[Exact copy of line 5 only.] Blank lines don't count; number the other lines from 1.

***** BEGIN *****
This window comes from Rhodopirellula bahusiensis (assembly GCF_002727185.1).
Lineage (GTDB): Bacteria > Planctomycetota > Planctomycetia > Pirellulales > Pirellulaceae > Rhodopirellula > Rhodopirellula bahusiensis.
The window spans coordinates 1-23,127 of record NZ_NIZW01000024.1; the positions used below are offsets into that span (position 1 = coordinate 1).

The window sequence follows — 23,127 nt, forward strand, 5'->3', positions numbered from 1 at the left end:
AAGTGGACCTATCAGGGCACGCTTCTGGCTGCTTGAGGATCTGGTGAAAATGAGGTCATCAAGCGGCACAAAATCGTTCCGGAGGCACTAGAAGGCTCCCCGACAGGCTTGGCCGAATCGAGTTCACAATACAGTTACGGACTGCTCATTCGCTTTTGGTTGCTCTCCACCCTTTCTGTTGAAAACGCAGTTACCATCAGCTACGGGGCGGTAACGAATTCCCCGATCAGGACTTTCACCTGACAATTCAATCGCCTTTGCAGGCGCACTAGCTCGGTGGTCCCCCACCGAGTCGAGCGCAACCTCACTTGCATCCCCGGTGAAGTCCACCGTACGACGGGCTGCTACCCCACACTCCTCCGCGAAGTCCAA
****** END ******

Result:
AAGTGGACCTATCAGGGCACGCTTCTGGCTGCTTGAGGATCTGGTGAAAATGAGGTCATCAAGCGGCACAAAATCGTTCCGGAGGCACTAGAAGGCTCCCCGACAGGCTTGGCCGAATCGAGTTCACAATACAGTTACGGACTGCTCATTCGCTTTTGGTTGCTCTCCACCCTTTCTGTTGAAAACGCAGTTACCATCAGCTACGGGGCGGTAACGAATTCCCCGATCAGGACTTTCACCTGACAATTCAATCGCCTTTGCAGGCGCACTAGCTCGGTGGTCCCCCACCGAGTCGAGCGCAACCTCACTTGCATCCCCGGTGAAGTCCACCGTACGACGGGCTGCTACCCCACACTCCTCCGCGAAGTCCAA